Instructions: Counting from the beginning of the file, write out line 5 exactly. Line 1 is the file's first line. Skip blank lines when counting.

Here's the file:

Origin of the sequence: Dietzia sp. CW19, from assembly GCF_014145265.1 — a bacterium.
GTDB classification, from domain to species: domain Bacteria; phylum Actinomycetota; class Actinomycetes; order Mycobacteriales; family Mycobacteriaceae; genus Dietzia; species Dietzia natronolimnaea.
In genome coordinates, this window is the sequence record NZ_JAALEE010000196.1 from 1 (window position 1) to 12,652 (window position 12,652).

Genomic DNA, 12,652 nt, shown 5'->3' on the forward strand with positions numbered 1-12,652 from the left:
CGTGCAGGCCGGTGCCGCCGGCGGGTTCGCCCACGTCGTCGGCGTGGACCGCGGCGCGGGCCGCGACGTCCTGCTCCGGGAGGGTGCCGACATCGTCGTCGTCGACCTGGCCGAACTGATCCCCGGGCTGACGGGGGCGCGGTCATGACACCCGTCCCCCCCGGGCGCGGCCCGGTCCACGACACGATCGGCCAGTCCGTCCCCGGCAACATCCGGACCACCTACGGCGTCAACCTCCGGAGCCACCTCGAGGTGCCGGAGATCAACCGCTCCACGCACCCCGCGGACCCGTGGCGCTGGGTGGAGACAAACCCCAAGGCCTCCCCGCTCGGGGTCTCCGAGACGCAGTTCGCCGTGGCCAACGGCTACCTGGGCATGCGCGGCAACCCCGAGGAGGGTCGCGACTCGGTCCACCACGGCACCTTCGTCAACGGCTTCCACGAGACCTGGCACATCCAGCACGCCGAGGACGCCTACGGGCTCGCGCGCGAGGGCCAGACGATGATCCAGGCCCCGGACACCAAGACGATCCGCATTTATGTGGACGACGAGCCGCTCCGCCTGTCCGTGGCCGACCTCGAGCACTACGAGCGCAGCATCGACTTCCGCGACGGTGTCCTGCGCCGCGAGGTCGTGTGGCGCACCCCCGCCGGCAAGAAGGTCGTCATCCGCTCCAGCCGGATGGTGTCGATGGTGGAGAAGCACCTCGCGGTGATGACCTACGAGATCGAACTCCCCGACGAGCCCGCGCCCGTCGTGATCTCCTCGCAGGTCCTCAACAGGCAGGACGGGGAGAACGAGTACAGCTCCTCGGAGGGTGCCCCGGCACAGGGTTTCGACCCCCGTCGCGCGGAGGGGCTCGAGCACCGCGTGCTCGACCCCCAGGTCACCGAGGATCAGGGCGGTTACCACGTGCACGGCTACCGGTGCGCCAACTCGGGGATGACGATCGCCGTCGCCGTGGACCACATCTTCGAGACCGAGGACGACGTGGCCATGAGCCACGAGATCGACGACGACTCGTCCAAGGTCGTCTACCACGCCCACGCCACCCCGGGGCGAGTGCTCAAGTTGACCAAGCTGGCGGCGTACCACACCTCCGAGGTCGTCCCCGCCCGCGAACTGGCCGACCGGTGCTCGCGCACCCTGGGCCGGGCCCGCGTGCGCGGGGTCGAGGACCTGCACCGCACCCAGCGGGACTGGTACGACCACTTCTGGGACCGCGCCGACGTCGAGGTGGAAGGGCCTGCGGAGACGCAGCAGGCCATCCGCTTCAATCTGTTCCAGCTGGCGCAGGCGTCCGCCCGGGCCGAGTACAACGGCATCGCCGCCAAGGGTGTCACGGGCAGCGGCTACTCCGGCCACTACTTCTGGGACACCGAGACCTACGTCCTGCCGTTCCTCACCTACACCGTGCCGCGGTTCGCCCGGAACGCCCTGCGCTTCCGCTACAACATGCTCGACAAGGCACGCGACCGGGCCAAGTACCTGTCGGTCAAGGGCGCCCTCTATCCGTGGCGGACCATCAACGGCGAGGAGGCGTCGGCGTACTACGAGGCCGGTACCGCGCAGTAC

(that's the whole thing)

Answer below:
CGTGCAGGCCGGTGCCGCCGGCGGGTTCGCCCACGTCGTCGGCGTGGACCGCGGCGCGGGCCGCGACGTCCTGCTCCGGGAGGGTGCCGACATCGTCGTCGTCGACCTGGCCGAACTGATCCCCGGGCTGACGGGGGCGCGGTCATGACACCCGTCCCCCCCGGGCGCGGCCCGGTCCACGACACGATCGGCCAGTCCGTCCCCGGCAACATCCGGACCACCTACGGCGTCAACCTCCGGAGCCACCTCGAGGTGCCGGAGATCAACCGCTCCACGCACCCCGCGGACCCGTGGCGCTGGGTGGAGACAAACCCCAAGGCCTCCCCGCTCGGGGTCTCCGAGACGCAGTTCGCCGTGGCCAACGGCTACCTGGGCATGCGCGGCAACCCCGAGGAGGGTCGCGACTCGGTCCACCACGGCACCTTCGTCAACGGCTTCCACGAGACCTGGCACATCCAGCACGCCGAGGACGCCTACGGGCTCGCGCGCGAGGGCCAGACGATGATCCAGGCCCCGGACACCAAGACGATCCGCATTTATGTGGACGACGAGCCGCTCCGCCTGTCCGTGGCCGACCTCGAGCACTACGAGCGCAGCATCGACTTCCGCGACGGTGTCCTGCGCCGCGAGGTCGTGTGGCGCACCCCCGCCGGCAAGAAGGTCGTCATCCGCTCCAGCCGGATGGTGTCGATGGTGGAGAAGCACCTCGCGGTGATGACCTACGAGATCGAACTCCCCGACGAGCCCGCGCCCGTCGTGATCTCCTCGCAGGTCCTCAACAGGCAGGACGGGGAGAACGAGTACAGCTCCTCGGAGGGTGCCCCGGCACAGGGTTTCGACCCCCGTCGCGCGGAGGGGCTCGAGCACCGCGTGCTCGACCCCCAGGTCACCGAGGATCAGGGCGGTTACCACGTGCACGGCTACCGGTGCGCCAACTCGGGGATGACGATCGCCGTCGCCGTGGACCACATCTTCGAGACCGAGGACGACGTGGCCATGAGCCACGAGATCGACGACGACTCGTCCAAGGTCGTCTACCACGCCCACGCCACCCCGGGGCGAGTGCTCAAGTTGACCAAGCTGGCGGCGTACCACACCTCCGAGGTCGTCCCCGCCCGCGAACTGGCCGACCGGTGCTCGCGCACCCTGGGCCGGGCCCGCGTGCGCGGGGTCGAGGACCTGCACCGCACCCAGCGGGACTGGTACGACCACTTCTGGGACCGCGCCGACGTCGAGGTGGAAGGGCCTGCGGAGACGCAGCAGGCCATCCGCTTCAATCTGTTCCAGCTGGCGCAGGCGTCCGCCCGGGCCGAGTACAACGGCATCGCCGCCAAGGGTGTCACGGGCAGCGGCTACTCCGGCCACTACTTCTGGGACACCGAGACCTACGTCCTGCCGTTCCTCACCTACACCGTGCCGCGGTTCGCCCGGAACGCCCTGCGCTTCCGCTACAACATGCTCGACAAGGCACGCGACCGGGCCAAGTACCTGTCGGTCAAGGGCGCCCTCTATCCGTGGCGGACCATCAACGGCGAGGAGGCGTCGGCGTACTACGAGGCCGGTACCGCGCAGTAC